has dropped 7.4% against the dollar, and last month the central bank drastically raised its key interest rate from 10% to 25% in an attempt to prevent it from depreciating further.
Estimates made last fall suggest that, between 2021 and 2023, amid this double tragedy of full-scale war and its economic fallout, Ukraine will have to pay the IMF $483 million in surcharges. As a result of the new financial burdens brought on by the war, that’s an underestimate.
Egypt paying $1. 2 billion
Ukraine is not the only country being made to pay surcharges despite—or because of—its crisis conditions. Egypt, the second most heavily surcharged country in the world, was among the top 10 importers of wheat from Ukraine and Russia prior to the war, dependent on these countries for 85% of its wheat and 73% of its sunflower oil. As rising food prices contribute to a “perfect storm” of hunger, Egypt will be expected to pay the IMF $1.2 billion in surcharges between 2022 and 2025.
Currently, 16 countries are paying surcharges to the IMF. By the IMF’s own estimates, that number will likely reach 38 by 2025—and that prediction was made even before the war threw the global economy deeper into turmoil.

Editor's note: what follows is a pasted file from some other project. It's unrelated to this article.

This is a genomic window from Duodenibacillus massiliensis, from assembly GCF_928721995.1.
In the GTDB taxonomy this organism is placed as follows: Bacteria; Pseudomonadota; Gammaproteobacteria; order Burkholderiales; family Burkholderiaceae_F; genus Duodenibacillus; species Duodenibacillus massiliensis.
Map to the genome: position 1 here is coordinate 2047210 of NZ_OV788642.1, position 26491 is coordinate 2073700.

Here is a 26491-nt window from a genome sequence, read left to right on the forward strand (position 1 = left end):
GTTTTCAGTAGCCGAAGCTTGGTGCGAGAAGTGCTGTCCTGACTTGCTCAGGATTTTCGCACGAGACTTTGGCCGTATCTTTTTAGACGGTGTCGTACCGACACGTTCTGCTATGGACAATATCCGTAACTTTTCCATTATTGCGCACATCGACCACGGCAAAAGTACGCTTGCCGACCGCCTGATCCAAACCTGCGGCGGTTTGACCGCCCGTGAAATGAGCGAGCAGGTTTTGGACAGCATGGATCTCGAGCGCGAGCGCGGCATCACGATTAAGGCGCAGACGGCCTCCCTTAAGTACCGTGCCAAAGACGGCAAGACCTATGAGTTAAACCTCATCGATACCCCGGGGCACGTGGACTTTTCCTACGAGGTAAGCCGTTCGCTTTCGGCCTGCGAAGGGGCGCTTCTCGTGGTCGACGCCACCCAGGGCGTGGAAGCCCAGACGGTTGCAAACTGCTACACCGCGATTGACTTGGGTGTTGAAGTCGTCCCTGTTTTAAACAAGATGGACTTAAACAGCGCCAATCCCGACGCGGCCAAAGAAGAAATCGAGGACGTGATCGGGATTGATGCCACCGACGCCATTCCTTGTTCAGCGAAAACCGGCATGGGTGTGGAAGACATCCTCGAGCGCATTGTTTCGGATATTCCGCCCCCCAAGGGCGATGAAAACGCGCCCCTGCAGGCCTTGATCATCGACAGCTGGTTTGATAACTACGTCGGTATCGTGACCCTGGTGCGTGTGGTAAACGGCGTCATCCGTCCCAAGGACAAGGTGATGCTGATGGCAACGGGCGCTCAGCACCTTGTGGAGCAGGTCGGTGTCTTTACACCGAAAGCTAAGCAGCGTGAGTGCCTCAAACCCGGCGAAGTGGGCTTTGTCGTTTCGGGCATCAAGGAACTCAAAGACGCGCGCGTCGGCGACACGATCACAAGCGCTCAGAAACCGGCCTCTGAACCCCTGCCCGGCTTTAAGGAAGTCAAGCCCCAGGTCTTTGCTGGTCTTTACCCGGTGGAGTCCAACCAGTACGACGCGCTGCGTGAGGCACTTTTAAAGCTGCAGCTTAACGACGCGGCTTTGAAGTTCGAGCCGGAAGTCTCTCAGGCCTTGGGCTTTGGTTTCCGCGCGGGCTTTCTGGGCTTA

The U.N. Global Crisis Response Group on Food, Energy, and Finance recently recommended that “given the global nature of the present crisis, IMF interest rate surcharges should be suspended for at least two years.” U.N. Secretary-General António Guterres similarly called for the suspension of surcharge payments for a period of two to five years. Leading economists and Ukrainian civil society organizations are among those who have demanded their elimination entirely.
Recently, the U.S. House of Representatives passed an amendment to the National Defense Authorization Act led by Reps. Jesús García and Jim Himes that would direct the Treasury Department to support a comprehensive review of the IMF’s surcharge policy, and the suspension of all surcharge payments until the review is completed.
Such a measure should be neither controversial nor partisan. The IMF should not be generating its profits from countries already in severe economic distress, particularly during an unprecedented confluence of global crises. At the very least, such a policy should be subjected to intense scrutiny.
We are under no illusions that eliminating surcharges will solve our country’s considerable economic woes. But as the old refrain goes—one that has taken on new and profound urgency as our country struggles to repel the Russian invasion and eventually rebuild—every dollar counts.
For the sake of Ukraine, and every country enduring the global economic and hunger crises, it is time to end the IMF’s surcharges.
Yurii Romashko is co-founder and executive director of Ukraine’s Institute for Analysis and Advocacy.
War-torn Ukraine sets sights on additional IMF support not tied to its Fund quota
This is the smart way for the U.S. to respond to Putin’s hints over nuclear weapons
Feeding people on this warming Earth requires future-proofing our agri-food systems. Here’s how.